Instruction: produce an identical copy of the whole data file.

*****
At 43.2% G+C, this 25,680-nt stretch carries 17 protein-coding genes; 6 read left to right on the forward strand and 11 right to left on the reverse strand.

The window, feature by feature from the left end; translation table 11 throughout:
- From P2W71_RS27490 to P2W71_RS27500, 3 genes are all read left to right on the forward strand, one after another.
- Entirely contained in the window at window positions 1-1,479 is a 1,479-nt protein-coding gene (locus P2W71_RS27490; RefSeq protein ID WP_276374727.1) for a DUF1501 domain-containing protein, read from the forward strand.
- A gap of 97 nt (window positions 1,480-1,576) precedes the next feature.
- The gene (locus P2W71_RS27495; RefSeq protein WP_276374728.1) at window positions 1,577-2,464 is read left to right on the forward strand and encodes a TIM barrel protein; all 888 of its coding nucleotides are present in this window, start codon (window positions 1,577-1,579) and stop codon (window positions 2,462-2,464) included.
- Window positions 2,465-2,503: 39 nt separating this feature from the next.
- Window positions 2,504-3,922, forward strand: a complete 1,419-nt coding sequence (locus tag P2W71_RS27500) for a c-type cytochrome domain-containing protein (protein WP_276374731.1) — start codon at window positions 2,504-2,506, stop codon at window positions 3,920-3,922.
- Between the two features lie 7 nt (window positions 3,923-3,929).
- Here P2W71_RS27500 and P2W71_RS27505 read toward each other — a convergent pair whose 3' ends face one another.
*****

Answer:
At 43.2% G+C, this 25,680-nt stretch carries 17 protein-coding genes; 6 read left to right on the forward strand and 11 right to left on the reverse strand.

The window, feature by feature from the left end; translation table 11 throughout:
- From P2W71_RS27490 to P2W71_RS27500, 3 genes are all read left to right on the forward strand, one after another.
- Entirely contained in the window at window positions 1-1,479 is a 1,479-nt protein-coding gene (locus P2W71_RS27490; RefSeq protein ID WP_276374727.1) for a DUF1501 domain-containing protein, read from the forward strand.
- A gap of 97 nt (window positions 1,480-1,576) precedes the next feature.
- The gene (locus P2W71_RS27495; RefSeq protein WP_276374728.1) at window positions 1,577-2,464 is read left to right on the forward strand and encodes a TIM barrel protein; all 888 of its coding nucleotides are present in this window, start codon (window positions 1,577-1,579) and stop codon (window positions 2,462-2,464) included.
- Window positions 2,465-2,503: 39 nt separating this feature from the next.
- Window positions 2,504-3,922, forward strand: a complete 1,419-nt coding sequence (locus tag P2W71_RS27500) for a c-type cytochrome domain-containing protein (protein WP_276374731.1) — start codon at window positions 2,504-2,506, stop codon at window positions 3,920-3,922.
- Between the two features lie 7 nt (window positions 3,923-3,929).
- Here P2W71_RS27500 and P2W71_RS27505 read toward each other — a convergent pair whose 3' ends face one another.